Why should you learn a new language? Find out here

Communication is so important in all aspects of life, but could you benefit from branching out and learning the basics of another language?

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Parlez-vous français? Hablas español? Sprichst du deutsch? Well, do you speak any other languages?

The UAE is said to be home to over 200 nationalities, which creates a diverse mix of languages and cultures together in one place.

So if you work in business or come into contact with people from other parts of the world frequently in your day-to-day life, you’ve probably felt at times that you would benefit from knowing another language. But where do you start, is it as challenging as you think and is it worth the effort?

Making connections

“Living in a multicultural city means that you have to interact and communicate with people from various nationalities and ethnic backgrounds,” says Maya Mazloum, learner experience manager at Eton Institute.

“Making the effort to learn a few phrases or words in another language goes a long way. It is a gesture that is greatly appreciated by natives.”

If you work in an occupation where you have regular face-to-face interactions, having another language up your sleeve can really help.

Showing an interest and taking the effort to make a deeper connection than may be otherwise achievable, knowing another language can be a great benefit, especially in business.

“The most popular languages to learn in the UAE are Arabic and English,” adds Maya.

“Knowing the local language is essential to nurture business relationships and grow your social circle in Arab speaking countries.

“English, on the other hand, is the most spoken language in the UAE; it connects people with different language backgrounds.”

As with most things, people who are taking on a new language are encouraged to persevere and learn at their own pace.

“Learners can pick up basic phrases right from the first lesson, and within a few weeks, they would be able to construct simple sentences,” Maya says.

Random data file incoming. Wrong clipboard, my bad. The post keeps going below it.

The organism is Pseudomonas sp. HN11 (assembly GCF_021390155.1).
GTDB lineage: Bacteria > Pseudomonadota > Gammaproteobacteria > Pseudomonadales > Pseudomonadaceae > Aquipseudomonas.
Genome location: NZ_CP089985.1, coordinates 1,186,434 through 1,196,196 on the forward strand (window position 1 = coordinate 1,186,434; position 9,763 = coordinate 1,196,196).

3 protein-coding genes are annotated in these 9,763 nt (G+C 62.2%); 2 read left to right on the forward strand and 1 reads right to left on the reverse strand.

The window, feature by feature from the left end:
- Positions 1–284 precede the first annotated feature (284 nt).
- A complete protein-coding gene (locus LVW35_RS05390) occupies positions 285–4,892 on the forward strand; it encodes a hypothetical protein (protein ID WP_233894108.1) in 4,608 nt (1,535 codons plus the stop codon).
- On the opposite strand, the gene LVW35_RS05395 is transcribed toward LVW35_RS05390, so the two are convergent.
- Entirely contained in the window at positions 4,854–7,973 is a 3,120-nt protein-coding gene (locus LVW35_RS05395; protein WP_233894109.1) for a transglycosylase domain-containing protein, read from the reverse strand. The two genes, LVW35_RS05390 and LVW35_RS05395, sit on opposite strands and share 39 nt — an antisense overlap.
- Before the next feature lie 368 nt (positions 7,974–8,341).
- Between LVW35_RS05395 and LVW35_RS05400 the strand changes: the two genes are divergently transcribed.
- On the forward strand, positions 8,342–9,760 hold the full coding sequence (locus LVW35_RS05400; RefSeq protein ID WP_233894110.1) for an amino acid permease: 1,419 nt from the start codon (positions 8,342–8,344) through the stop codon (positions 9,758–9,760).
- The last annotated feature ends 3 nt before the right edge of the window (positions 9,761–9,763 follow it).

“No two people learn the same way or at the same speed but through constant practice, one can become confident in their new language.”

For more information on classes at Eton Institute, contact: 02 449 9649, etoninstitute.com

Talk the talk

Struggle taking tests and repeating words in unison? Don’t worry, there are ways to learn a lingo outside of a structured classroom environment.

Taking an informal approach to language, AD Speaks is a weekly meet-up group and language exchange where you can learn the basics and meet new people at the same time.

“It all started seven years ago and since then we’ve been meeting every Tuesday to share languages with one another,” explains Mohamad Juma, organiser of AD Speaks.

“We bring people together from different backgrounds, cultures and countries to learn something new.”

With the group helping to teach applicable phrases and words that could be used in real-life situations, you could be speaking another language before you know it. Plus, it’s free.

So how does it work?

“We go into groups or pairs and we start teaching the other person a language; for example, I could teach Arabic and the other person could teach me Spanish.

“It’s a different way to learn and it’s completely informal. It’s friendly and it’s a lot of fun, plus you can meet people and make friends.”

The group is open to new members if you want to take part and pick up some useful phrases in another language. All you have to do in return is share something yourself and help someone else come to terms with your native tongue.

Visit: facebook.com/adspeaks

WORDS Colin Armstrong

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